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British Supermarkets Face 18 Months of Profit Shortfalls


The U.K.’s four largest supermarkets face a further 18 months of ebbing profits and escalating price wars if they can’t find better ways to battle discounters, Moody’s Investors Service forecasts.

While margins at Tesco Plc, J Sainsbury Plc, Wm Morrison Supermarkets Plc and Wal-Mart Stores Inc.’s Asda may stabilize, further rounds of price cuts will likely preclude any rebound in profitability, the credit-rating provider said in a report Thursday. Moody’s also predicts that food-price deflation means same-store sales will keep falling for at least another year.

“There’s a risk that some market participants will continue to try to defend market share by further substantial price cuts,” analyst Sven Reinke said in the report. Asda, with the support of Wal-Mart, is the only grocer that can afford to make more reductions, he said, although the world’s largest retailer has said the U.K. is its most challenging market.

All four of the U.K.’s largest supermarkets have put lower prices at the heart of their efforts to stop more customers defecting to discounters Aldi and Lidl. This has come at the expense of profit margins, which have sunk to multi-year lows at Tesco and Morrison. Revenue is also shrinking as shoppers pay less for their groceries, with Sainsbury reporting a sixth straight drop in quarterly same-store sales Wednesday.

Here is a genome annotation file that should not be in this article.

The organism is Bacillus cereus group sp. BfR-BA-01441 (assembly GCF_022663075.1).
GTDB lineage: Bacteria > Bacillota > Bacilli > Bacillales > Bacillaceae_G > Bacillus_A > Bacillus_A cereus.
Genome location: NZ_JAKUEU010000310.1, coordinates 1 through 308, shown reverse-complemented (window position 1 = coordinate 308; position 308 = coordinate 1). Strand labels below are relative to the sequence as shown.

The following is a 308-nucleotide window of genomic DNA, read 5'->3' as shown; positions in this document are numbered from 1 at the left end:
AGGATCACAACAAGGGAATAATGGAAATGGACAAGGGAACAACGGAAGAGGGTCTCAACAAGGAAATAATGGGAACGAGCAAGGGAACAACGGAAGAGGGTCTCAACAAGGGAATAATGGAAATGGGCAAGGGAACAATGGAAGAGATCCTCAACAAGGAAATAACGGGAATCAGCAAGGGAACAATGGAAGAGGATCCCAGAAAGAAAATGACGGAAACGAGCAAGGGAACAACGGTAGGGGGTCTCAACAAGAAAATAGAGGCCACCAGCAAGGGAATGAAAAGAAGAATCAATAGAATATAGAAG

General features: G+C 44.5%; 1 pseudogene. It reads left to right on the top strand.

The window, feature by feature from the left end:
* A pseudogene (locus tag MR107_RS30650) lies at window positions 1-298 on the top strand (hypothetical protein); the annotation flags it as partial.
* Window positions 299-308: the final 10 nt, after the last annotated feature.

In shaping future strategy, U.K. grocers should accept the reality of lower market share, Reinke said by phone.

“It took supermarkets a long time to stop the race for space — facing up to this market-share reality might take them a long time as well,” he said.

While grocers’ price cuts have slowed the march of Aldi and Lidl, Moody’s forecasts that the two discounters will still control 12 percent to 15 percent of the market by 2020, up from a current combined share of about 9.3 percent.

In January, the scale of the turnaround facing Tesco led Moody’s to cut the market leader to junk. The company has a Baa2 rating on Morrison, equivalent to two levels above junk.

(Source: Bloomberg)